Filing 56

OPINION. Signed by Judge Renee Marie Bumb on 8/18/2015. (TH, )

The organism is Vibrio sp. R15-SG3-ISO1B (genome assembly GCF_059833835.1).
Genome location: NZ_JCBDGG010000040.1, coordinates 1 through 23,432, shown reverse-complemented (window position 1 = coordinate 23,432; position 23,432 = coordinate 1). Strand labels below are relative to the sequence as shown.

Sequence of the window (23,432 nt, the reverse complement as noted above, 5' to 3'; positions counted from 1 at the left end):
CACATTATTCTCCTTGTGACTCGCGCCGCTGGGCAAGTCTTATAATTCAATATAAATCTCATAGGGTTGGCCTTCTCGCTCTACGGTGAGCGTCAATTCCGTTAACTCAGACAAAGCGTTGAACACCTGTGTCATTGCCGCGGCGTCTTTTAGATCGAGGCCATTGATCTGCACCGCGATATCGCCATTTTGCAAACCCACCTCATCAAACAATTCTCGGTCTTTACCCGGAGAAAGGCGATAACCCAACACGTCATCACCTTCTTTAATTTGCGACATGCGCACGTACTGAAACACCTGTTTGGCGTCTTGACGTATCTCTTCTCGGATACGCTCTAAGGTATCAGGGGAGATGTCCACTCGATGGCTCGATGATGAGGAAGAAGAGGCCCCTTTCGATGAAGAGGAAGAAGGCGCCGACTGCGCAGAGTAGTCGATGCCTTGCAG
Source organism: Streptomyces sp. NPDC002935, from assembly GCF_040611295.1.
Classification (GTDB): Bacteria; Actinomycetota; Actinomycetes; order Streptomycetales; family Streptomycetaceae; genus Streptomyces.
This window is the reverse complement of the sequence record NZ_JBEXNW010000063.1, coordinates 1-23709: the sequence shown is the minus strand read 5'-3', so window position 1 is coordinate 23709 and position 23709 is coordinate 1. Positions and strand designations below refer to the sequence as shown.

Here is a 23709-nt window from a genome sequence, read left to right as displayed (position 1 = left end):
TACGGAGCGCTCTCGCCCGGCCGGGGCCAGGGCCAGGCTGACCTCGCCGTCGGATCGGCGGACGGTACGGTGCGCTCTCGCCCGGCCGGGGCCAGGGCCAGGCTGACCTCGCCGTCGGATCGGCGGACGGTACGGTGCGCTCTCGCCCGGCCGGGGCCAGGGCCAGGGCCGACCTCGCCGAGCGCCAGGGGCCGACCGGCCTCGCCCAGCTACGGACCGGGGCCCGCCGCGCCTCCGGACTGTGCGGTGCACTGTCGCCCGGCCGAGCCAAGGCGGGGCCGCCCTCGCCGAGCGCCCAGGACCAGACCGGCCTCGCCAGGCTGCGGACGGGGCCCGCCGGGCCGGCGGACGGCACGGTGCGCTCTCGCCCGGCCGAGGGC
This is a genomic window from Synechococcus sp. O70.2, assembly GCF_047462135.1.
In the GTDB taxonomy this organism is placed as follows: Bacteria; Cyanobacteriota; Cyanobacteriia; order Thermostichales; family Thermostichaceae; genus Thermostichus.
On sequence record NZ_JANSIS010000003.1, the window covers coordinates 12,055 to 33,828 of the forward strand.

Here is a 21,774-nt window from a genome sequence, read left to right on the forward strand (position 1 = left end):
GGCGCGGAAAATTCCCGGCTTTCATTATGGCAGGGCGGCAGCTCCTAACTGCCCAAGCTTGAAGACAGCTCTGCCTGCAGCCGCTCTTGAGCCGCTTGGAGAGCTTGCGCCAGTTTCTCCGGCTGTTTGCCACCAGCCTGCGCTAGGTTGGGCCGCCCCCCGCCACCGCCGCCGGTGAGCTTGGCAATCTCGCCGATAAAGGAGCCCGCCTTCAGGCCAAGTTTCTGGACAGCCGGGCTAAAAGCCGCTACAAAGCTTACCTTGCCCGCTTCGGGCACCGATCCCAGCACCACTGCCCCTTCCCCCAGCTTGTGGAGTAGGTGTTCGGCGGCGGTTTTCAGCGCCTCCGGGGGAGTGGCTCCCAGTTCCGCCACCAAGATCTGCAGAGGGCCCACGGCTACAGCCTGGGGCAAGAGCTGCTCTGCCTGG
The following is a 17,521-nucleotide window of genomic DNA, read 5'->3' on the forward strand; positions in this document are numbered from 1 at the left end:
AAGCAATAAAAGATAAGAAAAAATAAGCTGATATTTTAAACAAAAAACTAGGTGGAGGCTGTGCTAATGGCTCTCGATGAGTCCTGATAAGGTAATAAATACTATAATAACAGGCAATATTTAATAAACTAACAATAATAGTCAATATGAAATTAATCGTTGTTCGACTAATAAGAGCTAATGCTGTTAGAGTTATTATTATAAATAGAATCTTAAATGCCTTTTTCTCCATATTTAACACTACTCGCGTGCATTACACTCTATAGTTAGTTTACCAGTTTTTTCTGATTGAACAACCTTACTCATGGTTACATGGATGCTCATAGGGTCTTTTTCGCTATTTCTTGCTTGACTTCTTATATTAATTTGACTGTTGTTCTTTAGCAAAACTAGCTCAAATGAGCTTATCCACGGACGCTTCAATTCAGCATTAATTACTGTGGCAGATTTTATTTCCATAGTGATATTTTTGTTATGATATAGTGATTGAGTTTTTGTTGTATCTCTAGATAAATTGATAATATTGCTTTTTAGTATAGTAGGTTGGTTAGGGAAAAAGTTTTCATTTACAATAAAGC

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NOT FOR PUBLICATION [Docket Nos. 27 & 28] IN THE UNITED STATES DISTRICT COURT FOR THE DISTRICT OF NEW JERSEY CAMDEN VICINAGE PAULINE BARTON, Plaintiff, Civil No. 13-4592 (RMB/AMD) v. OPINION MID-ATLANTIC FLOORING VENTURES INC. d/b/a PROSOURCE OF SOUTH JERSEY AND PROSOURCE OF RARITAN CENTER, et al., Defendants. APPEARANCES: ROBERT J. HAGERTY Hagerty & Bland-Tull Law LLC 714 East Main Street Suite 2C Moorestown, NJ 08057 Attorney for Plaintiff IAN D. MEKLINSKY Fox Rothschild LLP Princeton Pike Corporate Center 997 Lenox Drive Building 3 Lawrenceville, NJ 08648-2311 Attorney for Defendants BUMB, United States District Judge: I. Request for Attorney’s Fees Relevant Background: On June 15, 2013, Plaintiff Pauline Barton (“Plaintiff”) filed a Complaint against Defendants Mid-Atlantic Flooring 1 Ventures, Inc. and Mark Grossman (“Defendants”), in the Superior Court of New Jersey, Law Division, which Defendants removed to this Court. In her Complaint, Plaintiff alleged violations of the overtime provisions of the Fair Labor Standards Act (“FLSA”) and the wage payment provisions of the New Jersey Wage and Hour Law (“Wage and Hour”). 1 On March 14, 2014, Defendants filed a Motion to Amend their answer to assert a counterclaim. That same date, Defendants also served an Offer of Judgment pursuant to Federal Rule of Civil Procedure 68 (the “Offer of Judgment”). 2 Pursuant to the terms of the Offer of Judgment, Defendants offered: to allow judgment to be taken against them on all claims in the Complaint of Plaintiff Pauline Barton for the total sum of eight thousand dollars ($8,000), inclusive of the costs of the action, and reasonable attorney’s fees incurred through and including the date of the offer. 1 A complete history of this matter is set forth in this Court’s previous Opinion, Docket No. 42, and is incorporated by reference herein. 2 Federal Rule of Civil Procedure 68 provides, in relevant part: At least 14 days before the date set for trial, a party defending against a claim may serve on an opposing party an offer to allow judgment on specified terms, with the costs then accrued. If, within 14 days after being served, the opposing party serves written notice accepting the offer, either party may then file the offer and notice of acceptance, plus proof of service. The clerk must then enter judgment. 2 [Docket No. 24] (emphasis added). Attached to the Offer of Judgment was a letter stating that the Offer was “in the amount of $8,000, inclusive of costs and attorneys’ fees.” Cert. Ex. C. Melinsky Plaintiff accepted the Offer of Judgment three days later, on March 28, 2014, by filing a Notice of Acceptance. In connection with Plaintiff’s acceptance, the parties signed and filed a Stipulation of Dismissal [Docket No. 26]. The Clerk of Court thereafter terminated this case pursuant to the Stipulation of Dismissal and Plaintiff’s acceptance of the Offer of Judgment [Docket No. 24]. The Clerk of Court also entered a judgment in favor of Plaintiff in the amount of $8,000 and against Defendants. On April 30, 2014, Plaintiff filed a motion seeking a statutory award of attorney’s fees under the FLSA’s prevailing party provision [Docket No. 27]. Plaintiff also moved to remand her Wage and Hour claim to state court. The Defendants opposed Plaintiff’s motion for fees on several grounds, arguing that: • • • The motion for attorney’s fees is procedurally deficient under Local Rule 54.2; The motion for fees is barred by the Offer of Judgment, which conclusively settled the entire case as to all claims and attorney’s fees; and Alternatively, if this Court excuses Plaintiff’s failure to abide by the Local Rule and agrees with Plaintiff’s interpretation of the Offer of Judgment, the Court should vacate the judgment under Federal 3 Rule of Civil Procedure 60(b) and permit Defendants to file their counterclaims [Docket No. 28]. In the prior Opinion on this issue, [Docket No. 42], this Court denied Plaintiff’s request to remand and expressed serious concerns as to why Plaintiff had failed to comply with the New Jersey Local Rule 54.2 in submitting the request for fees. Local Civil Rule 54.2 provides that in all actions in which a counsel fee is allowed by the Court or permitted by statute, an attorney seeking compensation for services . . . shall file within 30 days of the entry of judgment or order, unless extended by the Court, a motion for fees and expenses in accordance with L.Civ.R. 7.1. The motion shall include any affidavits or other documents complying with 28 U.S.C. § 1746 setting forth the following: (1) the nature of the services rendered . . . and other factors pertinent to the evaluation of the services rendered; (2) a record of the dates of services rendered; (3) a description of the services rendered on each of such dates by each person of that firm including the identity of the person rendering the service and a brief description of that person’s professional experience; (4) the time spent in the rendering of each of such services; and (5) the normal billing rate for each of said persons for the type of work performed. 4 L. Civ. R. 54.2 (emphasis added). 3 While it was undisputed that Plaintiff had failed to comply with the Local Rule 54.2, Plaintiff asserted that she failed to follow the rule based on Federal Rule 54(d)(2)(C), which provides that “[t]he court may decide issues of liability for fees before receiving submissions on the value of services.” Plaintiff has asked this Court to decide this issue of liability first because she “expects defendants will oppose the motion and it seems unfair to burden them (and the Court, for that matter) with review of two years’ worth of time records should it prove unnecessary.” [Docket No. 27-1, p. 4]. This Court has held, however, that this case presented a routine fee application that does not appear to warrant the invocation of Local Rule 54.2(c) 4 3 Local Civil Rule 54.2 is similar to its federal counterpart, Federal Rule of Civil Procedure 54(d)(2)(B), which provides, in relevant part: (B) Timing and Contents of the Motion. Unless a statute or a court order provides otherwise, the motion must: (i) be filed no later than 14 days after the entry of judgment; (ii) specify the judgment and the statute, rule, or other grounds entitling the movant to the award; (iii) state the amount sought or provide a fair estimate of it; and (iv) disclose, if the court so orders, the terms of any agreement about fees for the services for which the claim is made. 4 Although not cited by Plaintiff, the Local Rule similarly provides “[i]n appropriate circumstances, including but not 5 or Federal Rule 54(d)(2)(C). The FLSA provides for an award to a prevailing party, and the parties do not dispute that Plaintiff was the prevailing party as a result of the Offer of Judgment. This Court further stated that if a plaintiff were automatically excused from Local Rule 54.2’s requirements simply because she anticipated opposition, the exception would swallow the Rule and Local Rule 54.2 would have little force. With respect to the text of the Offer of Judgment itself, this Court previously noted that the placement of the commas in the Offer of Judgment was key to the parties’ substantive arguments, but made no specific findings on the text itself. 5 Instead, this Court deferred making a finding on the Offer of limited to those where counsel fees are sought as sanctions in connection with discovery and other pretrial motions, the Judge or Magistrate Judge to whom the application is directed may order that any one or more of the items enumerated in L.Civ.R. 54.2(a) and (b) will not be required.” L.Civ.R. 54.2(c). This Court also stated that Plaintiff was incorrect that the mere inclusion of a comma before the “and” renders the last phrase of the Offer of Judgment an “independent clause.” An independent clause is one that can stand by itself – i.e., is a simple sentence. Here, “and reasonable attorney’s fees incurred through and including the date of the offer” is not a sentence as it lacks the requisite verb. Instead, if the parties intended the phrase “inclusive of the costs of the action” to limit or define the $8,000, which both parties agree they did, both commas are in error as “inclusive of the costs of the action” is a restrictive clause and no comma should be placed prior to a restrictive clause. See Strunk and White, The Elements of Style, Elementary Rule of Usage 3). 5 6 Judgment until Plaintiff had an opportunity better explain her failure to abide by Local Rule 54.2, conduct this Court deemed “troubling.” Doc. No. 42 at 9. In response to this Court’s Opinion, Plaintiff’s counsel filed a certification to address the concerns expressed therein. In this submission, Plaintiff’s counsel repeated several arguments set forth in Plaintiff’s prior brief requesting a fee award, namely that parol evidence related to the Offer of Judgment is irrelevant and inadmissible and that ambiguity, if any, should be construed against the Defendant. Id. at ¶ 27. Plaintiff’s counsel also characterized the Plaintiff’s prior submission as a “requested deferral of the submission of the fee petition papers . . .” Id. at ¶29. Oral Argument January 23, 2015, this Court held a hearing in this matter to provide the parties with an opportunity to be heard on the motion of attorney’s fees - more specifically, to provide Plaintiff an opportunity to explain the failure to abide by Local Rule 54.2 and what this Court perceived as a lack of candor on Plaintiff’s behalf. During oral argument, counsel for the Plaintiff characterized the attorney’s fees submission as one asking the Court to “defer submission of the fee petition” – 7 i.e., as requesting an extension of time. Jan. 23, 2015 Tr. at 6:3-6. During the hearing, this Court pressed Plaintiff on the issue of why she believed the issue of liability for fees was unsettled; Plaintiff’s counsel repeated his assertions that he anticipated that the motion for fees would be opposed and was “merely trying to save the court time.” Id. at 7:8-9. The Court continued to implore counsel for a satisfactory explanation of why Plaintiff failed to comply with the Local Rule, but only received repeated assertions that Plaintiff anticipated that the motion would be opposed. received a forthright answer. This Court never At the end of the hearing, this Court proposed that it must determine whether Plaintiff ought to be excused from strict compliance with the Local Rule. 18:20-24. Id. at Only once that question was resolved could this Court determine whether or not Plaintiff is entitled to fees under the terms of the Rule 68 Offer of Judgment. 6 Id. 18:24-19:1. 6 After the hearing, counsel for Plaintiff submitted a corrected certification [Doc. No. 52], to address errors in the prior certification filed with this Court on December 14, 2014, namely portions of the certification referring to the issue of entitlement to fees as “a close call.” Plaintiff had a version of her brief admitting liability was a “close call” but edited that language before submitting papers to this Court and then sought to rely on such language later on. Again, this is emblematic of 8 Analysis: Failure to Comply with Local Rule 54.2 It is undisputed that Plaintiff did not strictly comply with the dictates of Local Rule 54.2; instead, as discussed above, Plaintiff now posits that her submission was a request for more time under the Local Rule and/or a request pursuant to Federal Rule of Civil Procedure 54(d)(2)(c) for this Court to first decide the issue of liability for fees. As even Plaintiff has admitted, however, the Offer of Judgment renders her the prevailing party because “a Rule 68 offer does not affect the trial court’s award of attorney’s fees under [29 U.S.C.] § 215(b).” Doc. No. 27-1 at 5. This section of the FLSA states, in relevant part: “[t]he court in such action shall, in addition to any judgment awarded to the plaintiff or plaintiffs, allow a reasonable attorney's fee to be paid by the defendant, and costs of the action.” Thus, liability is a non-issue and, to date, Plaintiff has not offered a satisfactory explanation for why she would believe the issue of liability to be unsettled. 7 this Court’s ongoing concern with Plaintiff’s candor to the Court. 7 It is clear to the Court that, based on the transmittal letter conveying the Offer of Judgment, Defendants intended the $8,000 to include attorney's fees even though the Offer itself was not drafted correctly to execute that intent. The fact that 9 Nevertheless, at this juncture, the Court must determine whether Plaintiff should be excused from strict compliance with the dictates of the Local Rule. While there are instances where failure to abide by the requirements of Local Rule 54.2 have resulted in a denial of a fee award, see, Oberti v. Board of Educ., 1995 U.S. Dist. LEXIS 10238 (D.N.J. July 17, 1995), 8 Plaintiff’s characterization of her filing as a request for an extension of time to file the requisite materials, while seemingly a post-hoc rationalization, gives this Court pause with respect to denying Plaintiff’s fee request for failure to strictly comply with the Local Rule alone. This is especially true in light of the fact that other courts will often extend the time to file required documentation where requested. Moreover, the Third Circuit has expressed reluctance to prevent an award of attorney’s fees based on a failure to strictly comply with a New Jersey Local Rule alone. See Koenig v. Plaintiff failed to candidly inform this Court that this was the reason why there may be a dispute over the fees is troubling. 8 In Oberti, the Court refused to extend the 30 day time period to two years of additional time and noted that that the precursor rule to Rule 54.2 “insures review of fee issues will proceed before memories dim, that the opposing party has notice of the claim before time for appeal has elapsed, and it increases the likelihood that the court will make its fee ruling in time to allow appellate review at the same time as review of the merits.” Id. at *15. 10 Automatic Data Processing, 156 F. App’x 461 (3d Cir. 2005)(stating that “[w]hile the Court should no doubt enforce compliance with such local rules, we conclude that failure to comply should not be grounds for denial, exclusive of other considerations.”). In light of the above, this Court will not deny Plaintiff’s motion for fees for failure to comply with the dictates of the Local Rule and will construe Plaintiff’s motion as a request for more time under that Rule, as permitted under its plain terms. See Local Rule 54.2 (“an attorney seeking compensation for services or reimbursement of necessary expenses shall file within 30 days of entry of judgment or order, unless extended by the Court, a motion for fees and expenses . . . .”). 9 Interpreting the Offer or Judgment Because the Court will not bar Plaintiff’s application for failure to file the appropriate materials within 30 days as set 9 Cases cited by Defendants dictate a similar result. For example in Hewlett-Packard Fin. Servs. Co., v. One2One, No. 054045, 2006 U.S. Dist. LEXIS 27009 (D.N.J. May 5, 2006), the Court noted that plaintiff had failed to set forth a fair estimate of the amount of fees sought as required under Fed. R. Civ. P. 54(d)(2)(B), the Court, nevertheless, directed plaintiff to submit a motion for attorney’s Fees and costs. In addition, this Court finds the Defendants’ citation to Veneziano v. Long Island Fabrication, 238 F. Supp. 2d 683 (D.N.J. 2002), unhelpful as it 11 forth under Local Rule 54.2, the Court must next determine whether Plaintiff is entitled to fees under the language of the Offer of Judgment. Again, in the Offer of Judgment, the Defendants offered to allow judgment to be taken against them on all claims in the Complaint of Plaintiff Pauline Barton for the total sum of eight thousand dollars ($8,000), inclusive of the costs of the action, and reasonable attorney’s fees incurred through and including the date of the offer. Plaintiff argues that the Offer, while explicitly including costs in the $8,000, fails to include attorney’s fees in that amount as evidenced by the inclusion of commas, the word “and,” and the use of the word “reasonable,” which “bespeaks an intent to have them set by the court[.]” Doc. No. 27-1 at 10. In addition to presenting arguments about the text of the Offer, Plaintiff relies on Lima v. City of Newark, 658 F.3d 324, 331 (3d Cir. 2011), for the proposition that the Court cannot consider extrinsic evidence at all when considering a Rule 68 offer of judgment. In Lima, the Third Circuit held that, “[i]n interpreting a Rule 68 offer of judgment, courts must not consider extrinsic evidence or the intentions of the parties. Nor can they allow their awareness of such irrelevant facts to deals with the issue of awarding fees and costs for bad faith pursuant to 28 U.S.C. § 1927. 12 influence their interpretations of the plain language of the Offer.” Id. at 333. More specifically, and particularly relevant here, the Third Circuit noted in Lima that even where an email conveying the offer of judgment provided evidence of the defendant’s subjective intent that the offer include attorney’s fees and costs, such extrinsic evidence could not be considered. Id. at 331. Here, the transmittal letter with the Offer of Judgment explicitly stated that the fees were to be included in the $8,000. 10 Plaintiff further states that if any ambiguity exists, it must be construed against the drafter, again, citing Lima. Defendants seek to distinguish the holding in Lima, arguing that the offer of judgment in that matter was silent on whether costs and fees were included; here, the Offer at issue addressed both costs and fees. Finally, the Defendants urge this Court to look at the Offer of Judgment as a contract to be construed “like any other contract.” Doc. 28-1 at 17. In employing the principles of contract interpretation, the Defendants implore this Court to examine the intent and understanding of the 10 As already stated, Plaintiff has never acknowledged this letter as the reason why Plaintiff anticipated that the motion for fees would be opposed. Had she done so, the Court’s concern regarding Plaintiff’s counsel’s candor would have been alleviated 13 parties with respect to the offer – i.e., Defendants’ understanding that the offer included attorney’s fees as evidenced by the transmittal letter making clear that the $8,000 offer was “inclusive of costs and attorneys’ fees.” In so arguing, however, Defendants rely on case law that presupposes ambiguity in the language of the Offer of Judgment and that appears to no longer valid after Lima. See, e.g., Kyreakakis v. Paternoster, 732 F. Supp. 1287, 1292 (D.N.J. 1990)(finding that examination of extrinsic evidence relating to offer of judgment was acceptable where the offer was “reasonably subject to differing interpretations.”). A review of the plain language of the Offer of Judgment, however, reveals that the $8,000 included costs but did not include attorney’s fees, unlike the transmittal letter. The Defendants’ appeal to the interpretation of the word “and” as employed in Boorstein v. City of New York, 107 F.R.D. 31, 34 (S.D.N.Y. 1984)(stating that “and” indicates that what follows is to be covered by the sum previously specified), is unavailing here; the plain language of the offer indicates that attorney’s fees were not included in the $8,000 sum based on the construction of the sentence and language employed. and Plaintiff’s “lecture” about how Rule 68 is a “trap for the 14 Furthermore, this Court is bound by Lima and cannot refer to the extrinsic evidence offered, including the transmittal letter, nor can it allow its awareness of the contents of that letter influence the interpretation of the plain language of the Offer. Lima, 658 F.3d at 333. Thus, in light of the above, this Court finds that the language of the Offer of Judgment permits an award of attorney’s fees. II. Rule 60(b) Motion Defendants have cross-moved to vacate the judgment pursuant to Federal Rule of Civil Procedure 60(b) if this Court adopts the meaning urged by Plaintiff. Docket No. 28 at 23. “Rule 60(b) allows a party to seek relief from a final judgment, and request reopening of his case, under a limited set of circumstances including fraud, mistake, and newly discovered evidence.” Gonzalez v. Crosby, 545 U.S. 524, 528 (2005). A motion filed pursuant to Rule 60(b) is addressed to the sound discretion of the trial court guided by accepted legal principles applied in light of all relevant circumstances, Pierce Assoc., Inc. v. Nemours Found., 865 F.2d 530, 548 (3d Cir. 1988), but may be granted only in extraordinary unwary” would have been more palatable. 15 circumstances. Moolenaar v. Gov't of Virgin Islands, 822 F.2d 1342, 1346 (3d Cir. 1987). Defendants contend that, in looking at the Offer of Judgment as a contract, it becomes clear that there was no meeting of the minds – i.e., no mutual asset on all terms of the contract with respect to the inclusion of attorney’s fees. No. 28 at 24. Doc. Therefore, relief under Rule 60(b) applies. Defendants cite heavily to an Eighth Circuit case, Stewart v. Prof. Computer Centers, 148 F. 3d 937, 930 (8th Cir. 1998), to support the conclusion that the intentions of the parties can be examined to determine whether there has been a meeting of the minds with respect to the Offer of Judgment. In Stewart, the Eighth Circuit granted the defendants’ Rule 60(b) motion, holding that there was no binding agreement because external indicators reflected a lack of mutual assent to the offer’s terms with respect to attorney’s fees. Defendants urge this Court to similarly review extrinsic evidence demonstrating their understanding that attorney’s fees were included in the Offer of Judgment. Finally, even if this Court does not vacate the judgment, Defendants ask that they be permitted to file their counterclaims, which were resolved “in connection with [P]laintiff’s acceptance of [D]efendants’ Offer of Judgment.” 16 Doc. No. 28-1 at 26. Essentially, Defendants contend they “should be permitted to file the Counterclaims since the matter is not actually settled as intended by the parties.” Id. In response, Plaintiff argues that, because extrinsic evidence cannot be reviewed in conjunction with the Offer of Judgment per the decision in Lima, cases cited by Defendants, including Stewart, are inapplicable. This Court agrees; again, this Court must look to the binding precedent of this Circuit to decide this issue. In Lima, the Third Circuit, instead of examining extrinsic evidence and finding there was no meeting of the minds where the parties had differing interpretations of the offer of judgment, made clear that when interpreting offers of judgment, the intentions and expectations of the parties are “not a term of the Offer.” Lima, 658 F.3d at 331. The Circuit also rejected arguments analogous to Defendants’ “meeting of the minds” assertions, and refused to give weight to the Lima defendant’s argument, which pointed to affidavits stating that they intended fees to be included in the offer of judgment. Id. Moreover, the Circuit did not vacate the offer, as advocated for here, but rather noted that Rule 68 “presents a trap for the unwary [that] manifests itself most frequently when a defendant erroneously believes that an accepted Rule 68 offer of judgment finally resolves a civil action, only to be assessed substantial 17 attorney’s fees and costs thereafter by the court.” Id. at 326. Based on this language, this Court finds that, even in instances where the parties’ expectations as to an offer of judgment differ, the judgment should be enforced as unambiguously written. Defendants’ Rule 60(b) motion shall, therefore, be denied. For similar reasons, this Court finds Defendants’ arguments in favor of leave to file their counterclaim unavailing. Again, the fact that Defendants subjectively intended the Offer of Judgment to settle all matters, including attorney’s fees, does not permit this Court to go beyond terms of the Offer of Judgement. Lima supports this conclusion even in the face of Defendants’ argument that “the matter is not actually settled as intended by the parties.” Again, subjective intent cannot be considered by this Court. See Lima, 658 F.3d at 333. III. Calculating a Reasonable Fee Award Because the award of fees is not precluded by the language of the Offer of Judgment and Plaintiff is the prevailing party, an award of fees under the FLSA is appropriate. Pursuant to the FLSA, this Court is authorized to award “a reasonable attorney's fee to be paid by the defendant.” 29 U.S.C. § 216(b) (emphasis added). To arrive at a “reasonable attorneys’ fee award,” courts in FLSA cases generally use the lodestar method. Loughner 18 v. Univ. of Pittsburgh, 260 F.3d 173, 178 (3d Cir. 2001). At this juncture, because Plaintiff has not complied with the Local Rule, the Court lacks the requisite information to make such a calculation. Therefore, Plaintiff shall have 45 days from the date of this Opinion to submit a motion for attorney’s fees compliant with the dictates of both Federal Rule 54(d)(2)(B) and Local Rule 54.2. In reviewing the submission, this Court will remain mindful that the amount awarded is within the sound discretion of the Court. Mantz v. Steven Singer Jewelers, 100 F. App’x 78, 82 (3d Cir. 2004)(holding “that the district court applied the correct legal standards and did not abuse its discretion in determining a reasonable attorney's fees award.”). The Court is also mindful that there is precedent in this District for reducing a fee award where the motion is submitted in an untimely manner, but that untimeliness has been excused. See Olin v. M.R.S. Associates, Inc., No. 10-1380, 2014 U.S. Dist. LEXIS 19504, at *2 (D.N.J. Feb. 14, 2014)(discussing a nearly three month filing delay as “sufficient enough to warrant the imposition of a percentage based reduction off of the total award of attorney’s fees after the loadstar is calculated.”). In addition, the history of the fee award application in this matter will impact the total amount eventually awarded; this Court remains exasperated that Plaintiff has never provided a 19 candid acknowledgement of the contents of the transmittal letter despite repeated opportunities to simply acknowledge the contends of that letter to this Court and maintain that, under Lima, that letter is irrelevant. The fact that Plaintiff repeatedly failed to simply acknowledge that the transmittal letter caused her to believe that the issue of fees would be disputed has resulted in needless litigation and effort by this Court to understand Plaintiff’s reasoning. The fees issue would have been resolved far more expeditiously had Plaintiff simply been straightforward with the Court, and, certainly, this will impact the fee award. III. Conclusion: For the aforementioned reasons, this Court finds that it will excuse Plaintiff’s failure to comply with Local Rule 54.2 in a timely fashion and will provide Plaintiff with 45 days to file the appropriate motion papers and supporting documentation. 11 This Court will deny the Defendants’ Federal Rule of Civil Procedure 60(b) motion. An appropriate Order will 11 If the parties seek to pursue settlement, they should so inform the Court and this deadline may be extended. 20 issue this date. s/Renée Marie Bumb RENÉE MARIE BUMB UNITED STATES DISTRICT JUDGE Dated: August 18, 2014 21